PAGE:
Online Security

by kdizzle
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A woman wearing a yellow shirt typing a password into her laptop security screen to access her online information.

The internet age has added a lot of perks to our lives – food delivery services, online bill pay, and of course, Netflix (remember having to sit through commercials?). What isn’t so exciting about everything going digital are new risks to privacy. Just like it’s important to be wary of strangers and sharing personal information – you also have to be careful with whom and what you connect to online. In fact, according to the Internet Crime Complaint Center’s 2019 report, there were 467,361 complaints in 2019. That’s a lot of cybercrime!

So, if you’ve ever found yourself looking over your shoulder while online shopping, this article is for you! Today we’re covering five tips to help you secure your online information so that you can conquer the digital age with confidence

1. Be Wary of Wi-Fi

While it can be relaxing to surf the web while sipping an iced latte cold brew, your favorite coffee shop may not be the best place to catch up on paying bills. Hackers can steal your information and track what you’re doing through public Wi-Fi networks. The “CoffeeLover321” network might be fine for googling “how much caffeine is safe to consume in one day?” – but it’s definitely safer to opt out of checking your bank account balance using a public Wi-Fi network. 

Here’s a tip: you can create your own personal and secure hot-spot using your phone and a network password only you know. Don’t have a hotspot? Try a VPN (virtual private network) to secure your internet connection. If you’re interested in learning more about VPNs, check out this article from Norton to get all the extra info.

2. Keep Your Passwords Personal

Not sharing your information should be a rule of thumb for all your digital details. The adage “sharing is caring” should never apply to keeping your passwords private! Yes – you can still share the Netflix login with your partner or best friend, but make it a point to keep your important passwords a secret. You should also try to make each password unique. Reusing passwords across different websites and accounts means that once a hacker breaks one password code, he pretty much has the keys to the rest of your financial and consumer world. If your iPhone and debit card pins match – Hackerman404 just got himself a new pair of shoes on you! Having a little trouble keeping track of all your hacker-proof passwords? Check out this list of password management programs from Digital Trends to help you keep things sorted.

3. Don’t Open Suspicious Attachments

Email subject line: “Your car insurance payment is late! Click the link below to avoid xyz urgent penalty.” 

We’ve all been there – whether it’s a spam call, email, or text message – there is some stranger insisting you engage with an attachment or link. Just as your parents told you not to talk to strangers growing up, you should never follow a link, call a number, or open an attachment from someone you don’t know. What’s worse, it’s not just strangers you have to look out for – hackers are getting clever and creating accounts that appear to be from legitimate companies or people you actually know. If it seems fishy, it probably is – so keep an eye out for anything suspicious! The next time you receive a questionable message from a company, instead of following a link, open a new browser window, visit that company at its main website and search for related topics. Better yet, call the company’s customer service and verify that the email is legit. You can also hover or right-click on the message sender’s email address to get more information about whether it looks suspicious or deviates from a typical company email address.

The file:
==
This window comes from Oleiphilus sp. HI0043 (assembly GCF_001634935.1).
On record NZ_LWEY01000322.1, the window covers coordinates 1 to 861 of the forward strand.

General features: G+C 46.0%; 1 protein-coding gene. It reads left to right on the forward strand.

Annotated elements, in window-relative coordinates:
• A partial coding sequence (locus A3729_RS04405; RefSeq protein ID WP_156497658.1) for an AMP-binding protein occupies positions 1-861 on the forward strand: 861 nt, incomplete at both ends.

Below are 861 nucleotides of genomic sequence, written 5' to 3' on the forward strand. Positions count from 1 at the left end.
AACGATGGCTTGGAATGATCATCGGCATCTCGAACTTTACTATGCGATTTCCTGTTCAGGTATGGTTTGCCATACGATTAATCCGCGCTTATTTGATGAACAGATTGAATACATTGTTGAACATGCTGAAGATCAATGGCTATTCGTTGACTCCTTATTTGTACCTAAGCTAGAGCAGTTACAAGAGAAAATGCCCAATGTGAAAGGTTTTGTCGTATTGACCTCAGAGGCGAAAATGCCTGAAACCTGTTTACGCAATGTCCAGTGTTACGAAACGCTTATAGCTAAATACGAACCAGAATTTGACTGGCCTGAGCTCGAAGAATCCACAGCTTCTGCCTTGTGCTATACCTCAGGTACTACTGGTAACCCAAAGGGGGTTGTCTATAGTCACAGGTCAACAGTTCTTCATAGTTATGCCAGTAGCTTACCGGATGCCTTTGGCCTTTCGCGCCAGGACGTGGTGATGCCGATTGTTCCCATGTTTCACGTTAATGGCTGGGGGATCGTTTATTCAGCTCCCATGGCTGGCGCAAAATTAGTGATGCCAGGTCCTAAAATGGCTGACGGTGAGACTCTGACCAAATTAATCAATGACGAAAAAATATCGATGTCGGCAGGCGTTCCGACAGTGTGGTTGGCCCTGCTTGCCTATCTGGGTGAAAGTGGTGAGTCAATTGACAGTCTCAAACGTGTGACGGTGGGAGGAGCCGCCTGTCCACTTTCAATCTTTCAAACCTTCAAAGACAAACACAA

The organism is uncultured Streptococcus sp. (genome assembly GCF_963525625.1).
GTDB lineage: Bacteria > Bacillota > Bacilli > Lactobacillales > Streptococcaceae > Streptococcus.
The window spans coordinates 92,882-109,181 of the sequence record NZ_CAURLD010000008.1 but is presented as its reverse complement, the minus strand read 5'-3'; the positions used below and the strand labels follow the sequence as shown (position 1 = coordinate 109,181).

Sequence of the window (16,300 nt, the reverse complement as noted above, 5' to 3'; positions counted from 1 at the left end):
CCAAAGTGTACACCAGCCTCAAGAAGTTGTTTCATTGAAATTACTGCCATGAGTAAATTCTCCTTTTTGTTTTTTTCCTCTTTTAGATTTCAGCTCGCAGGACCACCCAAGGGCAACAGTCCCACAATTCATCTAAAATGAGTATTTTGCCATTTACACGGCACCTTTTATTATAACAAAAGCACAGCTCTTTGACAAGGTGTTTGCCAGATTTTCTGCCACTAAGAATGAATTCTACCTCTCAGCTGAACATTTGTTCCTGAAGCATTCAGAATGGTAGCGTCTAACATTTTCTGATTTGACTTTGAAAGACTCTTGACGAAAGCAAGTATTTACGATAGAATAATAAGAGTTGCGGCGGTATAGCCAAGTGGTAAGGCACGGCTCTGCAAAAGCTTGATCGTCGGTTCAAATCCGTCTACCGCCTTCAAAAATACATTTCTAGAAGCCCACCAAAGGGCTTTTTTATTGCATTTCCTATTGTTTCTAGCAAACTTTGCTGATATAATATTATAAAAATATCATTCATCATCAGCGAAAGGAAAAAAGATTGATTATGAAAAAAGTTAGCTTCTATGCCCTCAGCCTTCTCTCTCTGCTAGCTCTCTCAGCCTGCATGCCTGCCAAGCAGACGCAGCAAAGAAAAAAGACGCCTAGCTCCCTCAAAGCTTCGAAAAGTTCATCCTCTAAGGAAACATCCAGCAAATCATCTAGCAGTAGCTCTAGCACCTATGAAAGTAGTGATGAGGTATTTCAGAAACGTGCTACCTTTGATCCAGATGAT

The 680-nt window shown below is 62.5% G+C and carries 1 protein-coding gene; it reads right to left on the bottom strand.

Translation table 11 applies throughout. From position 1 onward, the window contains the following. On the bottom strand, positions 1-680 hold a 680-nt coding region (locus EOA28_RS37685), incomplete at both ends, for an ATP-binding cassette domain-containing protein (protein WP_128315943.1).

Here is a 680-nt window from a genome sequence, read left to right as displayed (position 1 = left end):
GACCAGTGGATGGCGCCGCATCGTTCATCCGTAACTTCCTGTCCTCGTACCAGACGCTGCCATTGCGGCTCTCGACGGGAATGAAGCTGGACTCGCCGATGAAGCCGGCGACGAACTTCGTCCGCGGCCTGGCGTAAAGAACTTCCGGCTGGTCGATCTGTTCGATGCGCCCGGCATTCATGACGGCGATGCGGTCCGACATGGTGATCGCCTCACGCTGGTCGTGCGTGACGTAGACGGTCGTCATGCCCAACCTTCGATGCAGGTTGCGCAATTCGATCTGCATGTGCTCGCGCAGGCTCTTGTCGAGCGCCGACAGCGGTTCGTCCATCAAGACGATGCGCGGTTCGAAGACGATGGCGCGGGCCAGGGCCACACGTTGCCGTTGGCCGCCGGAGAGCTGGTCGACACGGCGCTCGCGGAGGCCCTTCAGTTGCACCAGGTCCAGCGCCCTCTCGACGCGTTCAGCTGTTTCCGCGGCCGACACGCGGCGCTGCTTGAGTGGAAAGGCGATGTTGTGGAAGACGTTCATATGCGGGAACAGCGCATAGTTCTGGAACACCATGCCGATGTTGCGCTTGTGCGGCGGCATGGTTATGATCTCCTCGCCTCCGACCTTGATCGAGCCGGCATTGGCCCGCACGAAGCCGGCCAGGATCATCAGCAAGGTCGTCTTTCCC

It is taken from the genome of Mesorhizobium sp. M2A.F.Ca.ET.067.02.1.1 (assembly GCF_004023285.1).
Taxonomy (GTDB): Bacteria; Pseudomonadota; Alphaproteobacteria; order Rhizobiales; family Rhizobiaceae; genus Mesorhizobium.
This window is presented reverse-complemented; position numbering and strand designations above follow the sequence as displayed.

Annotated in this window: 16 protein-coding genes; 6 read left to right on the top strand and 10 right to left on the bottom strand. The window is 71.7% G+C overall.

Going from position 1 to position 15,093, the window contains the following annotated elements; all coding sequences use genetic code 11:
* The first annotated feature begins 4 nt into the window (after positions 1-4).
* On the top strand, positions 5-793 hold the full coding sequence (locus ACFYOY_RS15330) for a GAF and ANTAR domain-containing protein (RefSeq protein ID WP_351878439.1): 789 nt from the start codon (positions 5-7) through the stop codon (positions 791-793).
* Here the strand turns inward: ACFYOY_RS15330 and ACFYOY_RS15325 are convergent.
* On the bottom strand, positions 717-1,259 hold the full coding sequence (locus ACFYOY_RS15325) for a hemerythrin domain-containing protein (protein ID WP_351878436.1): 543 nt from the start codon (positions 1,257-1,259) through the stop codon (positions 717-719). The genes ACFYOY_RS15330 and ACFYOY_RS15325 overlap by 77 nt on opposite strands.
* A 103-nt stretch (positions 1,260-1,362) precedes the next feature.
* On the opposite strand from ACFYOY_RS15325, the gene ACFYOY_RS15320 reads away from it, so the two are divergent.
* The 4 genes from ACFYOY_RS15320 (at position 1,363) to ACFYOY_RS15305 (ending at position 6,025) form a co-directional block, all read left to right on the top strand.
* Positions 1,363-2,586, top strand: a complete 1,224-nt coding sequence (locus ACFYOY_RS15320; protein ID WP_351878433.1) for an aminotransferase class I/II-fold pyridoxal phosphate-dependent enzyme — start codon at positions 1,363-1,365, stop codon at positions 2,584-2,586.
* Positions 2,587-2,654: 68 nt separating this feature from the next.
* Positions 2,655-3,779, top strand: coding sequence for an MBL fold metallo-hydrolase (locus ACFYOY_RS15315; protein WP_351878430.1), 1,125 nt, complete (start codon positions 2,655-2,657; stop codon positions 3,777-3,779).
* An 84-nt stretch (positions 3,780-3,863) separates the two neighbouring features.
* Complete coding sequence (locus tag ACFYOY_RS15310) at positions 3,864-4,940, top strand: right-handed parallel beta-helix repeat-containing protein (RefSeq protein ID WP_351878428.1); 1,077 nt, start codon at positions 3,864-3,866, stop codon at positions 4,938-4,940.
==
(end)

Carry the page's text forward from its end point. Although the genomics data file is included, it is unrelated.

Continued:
In the example below, notice the subtle difference in email addresses that should give the savvy consumer a hint that sender 2 should not be trusted:

Sender 1 (real address):
Sender 2 (fake address): addre$

4. Opt-in to Alerts

Receiving notifications can be a little overwhelming or inopportune from time to time; however, it’s important to opt-in to make purchases or receive other types of alerts from your bank and credit card providers. Notifications will help you keep track of your purchases, expenses and deposits so that you can manage a balanced budget.  [link to budget article] In addition, keeping a real-time eye on debits from your account makes it easier to spot fraud. Stop identity theft in its tracks by detecting a suspicious charge the moment it happens – your wallet will thank you later!

5. Beef Up on Security

It isn’t just celebrities and superstars that need security teams – every person who accesses the internet should have some form of digital protection. Antivirus software installed on your computer can help keep an eye on all your files, scan for viruses, and protect your data from prying eyes. There are both paid and free options to help you beef up security and better protect your personal information. If you’re interested, check out this list of the best antivirus protection from PCMag to start your search today!

There you have it – five simple steps to help you get started on better protecting your online data!

Looking for more tips on safety and security? Check out our other articles on ways you can secure your personal information from inadvertent disclosure and fraud and more by visiting our safety and security page.

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